“The banana plantation is encroaching on the lower part of my orange orchard,” he told Frontier.
Dashi Lamaing was asked what he would do if his eight-acre (3.2-hectare) orchard was occupied when he is finally able to return home.
“What can I do?” he said.
U Thein Soe, 52, has lived in Waingmaw Township’s Tharkaya Thayattaw IDP camp since June 2012, when he was forced to flee his home by the conflict.
He is also worried about the fate of his farmland, which is near Kandawyan village on the Waingmaw-Bhamo road, about 65 kilometres (40 miles) from Waingmaw.
Thein Soe said local media had reported that the government has granted a 30-year lease to a private company to establish a banana plantation near his village.
He despairs at the prospect of losing his land.
“There is no one to protect us,” he said.
The issue recently caught the attention of the KIA, after the Ministry of Agriculture, Livestock and Irrigation issued a statement that a private company and two individuals had applied to cultivate more than 9,000 acres of “vacant” land in Bhamo Township.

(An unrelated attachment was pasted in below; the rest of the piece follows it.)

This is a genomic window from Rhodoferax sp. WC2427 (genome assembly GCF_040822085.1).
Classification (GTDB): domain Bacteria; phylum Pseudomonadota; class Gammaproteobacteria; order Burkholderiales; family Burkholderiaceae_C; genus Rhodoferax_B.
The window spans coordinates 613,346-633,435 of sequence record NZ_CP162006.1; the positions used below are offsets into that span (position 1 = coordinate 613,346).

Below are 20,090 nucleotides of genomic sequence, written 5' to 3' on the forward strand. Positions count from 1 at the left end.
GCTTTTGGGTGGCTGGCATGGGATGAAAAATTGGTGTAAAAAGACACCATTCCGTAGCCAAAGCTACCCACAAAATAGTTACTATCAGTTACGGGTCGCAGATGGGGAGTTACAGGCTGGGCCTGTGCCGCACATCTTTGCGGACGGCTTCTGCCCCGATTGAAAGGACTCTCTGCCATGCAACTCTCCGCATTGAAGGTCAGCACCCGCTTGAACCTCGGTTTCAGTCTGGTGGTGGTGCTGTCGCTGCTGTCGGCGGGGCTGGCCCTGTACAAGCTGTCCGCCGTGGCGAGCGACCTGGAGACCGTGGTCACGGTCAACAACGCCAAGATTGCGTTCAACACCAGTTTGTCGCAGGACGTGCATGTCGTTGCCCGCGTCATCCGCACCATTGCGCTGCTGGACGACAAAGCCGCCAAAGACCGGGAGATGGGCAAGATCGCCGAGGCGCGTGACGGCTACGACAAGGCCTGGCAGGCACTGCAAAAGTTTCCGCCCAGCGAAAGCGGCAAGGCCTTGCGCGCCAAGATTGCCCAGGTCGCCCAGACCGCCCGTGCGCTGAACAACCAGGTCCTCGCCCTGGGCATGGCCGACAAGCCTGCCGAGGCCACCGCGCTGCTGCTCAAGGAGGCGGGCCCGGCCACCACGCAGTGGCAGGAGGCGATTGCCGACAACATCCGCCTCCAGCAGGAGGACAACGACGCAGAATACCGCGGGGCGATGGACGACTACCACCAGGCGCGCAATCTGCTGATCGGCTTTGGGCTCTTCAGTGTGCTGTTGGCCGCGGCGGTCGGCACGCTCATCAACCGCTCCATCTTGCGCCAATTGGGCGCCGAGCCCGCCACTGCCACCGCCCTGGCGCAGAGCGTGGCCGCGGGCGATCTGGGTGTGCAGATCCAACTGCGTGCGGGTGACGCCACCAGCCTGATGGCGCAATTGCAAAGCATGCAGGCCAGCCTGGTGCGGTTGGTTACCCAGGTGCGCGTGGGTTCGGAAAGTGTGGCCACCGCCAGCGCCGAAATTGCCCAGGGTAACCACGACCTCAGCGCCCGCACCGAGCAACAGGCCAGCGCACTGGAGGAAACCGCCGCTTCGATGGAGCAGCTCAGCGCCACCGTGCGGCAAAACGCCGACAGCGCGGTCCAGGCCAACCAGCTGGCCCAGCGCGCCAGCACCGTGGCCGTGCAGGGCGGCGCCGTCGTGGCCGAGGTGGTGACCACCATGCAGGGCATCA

The notice said that if no objections were received by January 3 the land would be handed over to the companies.
On December 21, the KIA said in a statement that it was concerned the land might be owned by IDPs and other residents.
The group warned the investors who had applied to cultivate the land not to proceed with their projects. “If any problem arises, the investors will be responsible,” the statement said.
Kachin State Hluttaw lawmaker U Naw Li (National League for Democracy, Waingmaw-2) said the state’s chief minister had told him privately that the government had not given legal approval to plantations on land owned by IDPs.
In December, Naw Li submitted a question to the state assembly about the banana plantations, and the government responded that it would “find a way to solve the problem”.
“When I visited IDPs camps I got a lot of complaints from IDPs about their land,” Naw Li said. “We have started collecting information on how much land has been occupied, when the plantations were started and where they are located.”